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Electric violin

An electric violin is simply a violin with an electronic signal output. The term can refer to an acoustic violin with an electric pickup of some type, but usually refers to a dedicated electronic instrument.

Many instruments have a solid body, which helps to prevent feedback from the resonances of the hollow body under high amplification on stage. The timbre of an acoustic violin is created directly because of these resonances, however, so an electric violin has a much more "raw", "sharp" sound than an acoustic, depending on how the signal is picked up. They typically have a non-traditional, minimalistic design to keep weight down.

They are often seen as "experimental" instruments, being less established than electric guitar or bass. Hence, there are many variations on the standard design, such as frets, extra strings, machine heads, "baritone" strings that sound an octave lower than normal, sympathetic strings, and more, without even going into the many electronic effects used to shape the raw sound to suit the player's preference.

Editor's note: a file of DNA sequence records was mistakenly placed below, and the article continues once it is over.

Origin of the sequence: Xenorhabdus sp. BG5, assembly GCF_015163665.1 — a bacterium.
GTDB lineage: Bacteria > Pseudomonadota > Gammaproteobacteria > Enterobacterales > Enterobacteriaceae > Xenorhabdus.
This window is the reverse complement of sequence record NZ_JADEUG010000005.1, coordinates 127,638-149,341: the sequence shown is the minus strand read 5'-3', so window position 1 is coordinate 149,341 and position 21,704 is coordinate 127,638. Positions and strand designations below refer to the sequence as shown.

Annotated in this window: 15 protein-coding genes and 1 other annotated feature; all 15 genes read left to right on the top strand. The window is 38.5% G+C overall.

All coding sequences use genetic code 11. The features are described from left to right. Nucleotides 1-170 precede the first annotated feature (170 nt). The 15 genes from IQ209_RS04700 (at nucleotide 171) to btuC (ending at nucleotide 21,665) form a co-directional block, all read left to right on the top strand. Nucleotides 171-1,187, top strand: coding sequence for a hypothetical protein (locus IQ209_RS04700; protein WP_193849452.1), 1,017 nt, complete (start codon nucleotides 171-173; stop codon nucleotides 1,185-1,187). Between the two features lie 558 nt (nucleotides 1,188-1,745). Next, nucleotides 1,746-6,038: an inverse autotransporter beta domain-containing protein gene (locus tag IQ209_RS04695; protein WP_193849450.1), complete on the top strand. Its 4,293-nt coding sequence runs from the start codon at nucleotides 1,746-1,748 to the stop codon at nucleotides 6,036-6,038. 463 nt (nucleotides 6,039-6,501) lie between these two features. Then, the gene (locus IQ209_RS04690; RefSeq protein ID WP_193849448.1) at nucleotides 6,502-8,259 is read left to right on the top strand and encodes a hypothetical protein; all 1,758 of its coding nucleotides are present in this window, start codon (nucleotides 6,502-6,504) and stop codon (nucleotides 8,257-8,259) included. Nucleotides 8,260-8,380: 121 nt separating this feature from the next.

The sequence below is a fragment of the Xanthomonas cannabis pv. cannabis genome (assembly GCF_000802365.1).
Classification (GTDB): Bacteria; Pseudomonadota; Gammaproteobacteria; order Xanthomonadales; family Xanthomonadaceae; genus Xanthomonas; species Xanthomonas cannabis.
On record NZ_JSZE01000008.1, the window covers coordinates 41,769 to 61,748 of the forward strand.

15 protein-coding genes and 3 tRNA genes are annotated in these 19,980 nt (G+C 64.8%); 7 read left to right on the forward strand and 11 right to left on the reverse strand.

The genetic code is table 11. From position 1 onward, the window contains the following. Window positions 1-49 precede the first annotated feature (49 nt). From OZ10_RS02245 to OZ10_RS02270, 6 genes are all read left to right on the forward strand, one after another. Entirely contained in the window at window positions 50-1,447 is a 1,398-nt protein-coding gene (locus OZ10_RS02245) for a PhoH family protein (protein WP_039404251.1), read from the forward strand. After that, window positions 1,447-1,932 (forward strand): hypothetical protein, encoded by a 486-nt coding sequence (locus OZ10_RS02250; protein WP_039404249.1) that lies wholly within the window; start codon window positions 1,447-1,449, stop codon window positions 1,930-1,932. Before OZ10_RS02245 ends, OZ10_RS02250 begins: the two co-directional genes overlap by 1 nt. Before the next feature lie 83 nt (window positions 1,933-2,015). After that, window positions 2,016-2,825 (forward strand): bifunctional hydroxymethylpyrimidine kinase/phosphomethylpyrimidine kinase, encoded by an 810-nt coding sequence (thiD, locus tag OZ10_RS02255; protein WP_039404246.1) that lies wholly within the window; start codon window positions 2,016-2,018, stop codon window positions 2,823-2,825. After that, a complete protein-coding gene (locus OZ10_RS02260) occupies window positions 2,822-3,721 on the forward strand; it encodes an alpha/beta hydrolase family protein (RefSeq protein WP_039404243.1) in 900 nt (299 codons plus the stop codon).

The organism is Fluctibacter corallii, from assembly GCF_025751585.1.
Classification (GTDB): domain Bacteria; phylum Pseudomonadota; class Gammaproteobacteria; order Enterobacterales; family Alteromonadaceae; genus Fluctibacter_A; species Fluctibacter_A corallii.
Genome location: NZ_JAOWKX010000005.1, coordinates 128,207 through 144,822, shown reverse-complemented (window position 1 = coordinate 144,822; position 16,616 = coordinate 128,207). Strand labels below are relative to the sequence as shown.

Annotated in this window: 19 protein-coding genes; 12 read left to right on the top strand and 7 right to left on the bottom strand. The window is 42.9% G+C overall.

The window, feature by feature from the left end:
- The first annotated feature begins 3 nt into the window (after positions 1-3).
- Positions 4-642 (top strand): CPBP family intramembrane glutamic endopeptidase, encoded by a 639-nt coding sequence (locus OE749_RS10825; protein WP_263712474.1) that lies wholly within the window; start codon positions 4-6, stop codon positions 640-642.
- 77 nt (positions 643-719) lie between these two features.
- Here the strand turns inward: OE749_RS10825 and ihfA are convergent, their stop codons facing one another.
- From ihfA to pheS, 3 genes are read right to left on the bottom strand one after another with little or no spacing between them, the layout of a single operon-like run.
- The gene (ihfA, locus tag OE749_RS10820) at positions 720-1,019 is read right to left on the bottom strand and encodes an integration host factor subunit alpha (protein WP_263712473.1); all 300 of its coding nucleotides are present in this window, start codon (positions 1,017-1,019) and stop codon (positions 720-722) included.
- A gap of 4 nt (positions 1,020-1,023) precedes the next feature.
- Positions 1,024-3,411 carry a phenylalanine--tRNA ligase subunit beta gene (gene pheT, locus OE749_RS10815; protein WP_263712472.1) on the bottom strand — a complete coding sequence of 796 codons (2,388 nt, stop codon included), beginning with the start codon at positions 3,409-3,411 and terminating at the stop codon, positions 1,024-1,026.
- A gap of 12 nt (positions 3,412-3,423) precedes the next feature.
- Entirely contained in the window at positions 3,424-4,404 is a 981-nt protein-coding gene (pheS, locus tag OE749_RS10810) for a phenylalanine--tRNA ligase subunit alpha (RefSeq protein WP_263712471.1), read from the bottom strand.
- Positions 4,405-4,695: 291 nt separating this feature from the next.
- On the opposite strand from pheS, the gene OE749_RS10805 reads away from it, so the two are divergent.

It is much more common for an electric violin to have 5 or 6 strings than an acoustic instrument. The typically solid body also accommodates the tension caused by extra strings without stressing the instrument too much. Extra strings are usually a low C string for 5 strings, and a low C and high B for 6, though this is also highly variable.

Electric violin signals usually pass through electronic processing, in the same way as an electric guitar, to achieve a desired sound. This could include delay, reverb, chorus, distortion, or other effects.


Since it (usually) has metal strings, the sound of the violin can be sensed with either magnetic or piezoelectric pickups, but piezo pickups are more common. They are used to detect physical vibrations, sometimes in the body, but more commonly in the bridge. Some setups have a separate pickup (or two!) embedded in the bridge under each string.

Piezo pickups have a very high (capacitive) output impedance, and require a powered preamp (a charge amplifier is best) to avoid signal loss, filtering, and excessive noise pickup in the instrument cable. A solid body provides room for this circuitry and a battery, although phantom power can make the battery unnecessary.

External links

  • Bowed Electricity - Electric violin players, makers, equipment, and other resources.

Last updated: 02-25-2005 01:25:19